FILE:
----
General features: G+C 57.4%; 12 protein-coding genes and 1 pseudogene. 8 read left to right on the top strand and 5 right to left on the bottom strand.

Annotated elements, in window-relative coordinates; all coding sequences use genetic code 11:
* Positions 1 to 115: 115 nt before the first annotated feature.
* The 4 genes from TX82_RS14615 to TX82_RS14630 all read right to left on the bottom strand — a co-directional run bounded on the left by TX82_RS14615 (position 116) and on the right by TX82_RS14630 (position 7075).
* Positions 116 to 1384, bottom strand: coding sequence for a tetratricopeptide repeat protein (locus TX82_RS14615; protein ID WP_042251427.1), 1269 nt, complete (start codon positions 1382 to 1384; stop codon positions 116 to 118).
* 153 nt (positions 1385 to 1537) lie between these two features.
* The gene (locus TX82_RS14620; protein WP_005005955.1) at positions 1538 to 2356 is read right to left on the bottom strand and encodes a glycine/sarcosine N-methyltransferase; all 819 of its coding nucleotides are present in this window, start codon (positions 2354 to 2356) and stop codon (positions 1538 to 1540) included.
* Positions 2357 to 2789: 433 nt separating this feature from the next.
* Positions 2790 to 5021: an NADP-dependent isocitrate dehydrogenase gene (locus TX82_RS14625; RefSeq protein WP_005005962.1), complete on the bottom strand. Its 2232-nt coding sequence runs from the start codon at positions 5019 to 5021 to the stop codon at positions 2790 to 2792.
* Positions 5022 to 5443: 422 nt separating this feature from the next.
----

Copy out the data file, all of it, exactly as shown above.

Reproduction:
General features: G+C 57.4%; 12 protein-coding genes and 1 pseudogene. 8 read left to right on the top strand and 5 right to left on the bottom strand.

Annotated elements, in window-relative coordinates; all coding sequences use genetic code 11:
* Positions 1 to 115: 115 nt before the first annotated feature.
* The 4 genes from TX82_RS14615 to TX82_RS14630 all read right to left on the bottom strand — a co-directional run bounded on the left by TX82_RS14615 (position 116) and on the right by TX82_RS14630 (position 7075).
* Positions 116 to 1384, bottom strand: coding sequence for a tetratricopeptide repeat protein (locus TX82_RS14615; protein ID WP_042251427.1), 1269 nt, complete (start codon positions 1382 to 1384; stop codon positions 116 to 118).
* 153 nt (positions 1385 to 1537) lie between these two features.
* The gene (locus TX82_RS14620; protein WP_005005955.1) at positions 1538 to 2356 is read right to left on the bottom strand and encodes a glycine/sarcosine N-methyltransferase; all 819 of its coding nucleotides are present in this window, start codon (positions 2354 to 2356) and stop codon (positions 1538 to 1540) included.
* Positions 2357 to 2789: 433 nt separating this feature from the next.
* Positions 2790 to 5021: an NADP-dependent isocitrate dehydrogenase gene (locus TX82_RS14625; RefSeq protein WP_005005962.1), complete on the bottom strand. Its 2232-nt coding sequence runs from the start codon at positions 5019 to 5021 to the stop codon at positions 2790 to 2792.
* Positions 5022 to 5443: 422 nt separating this feature from the next.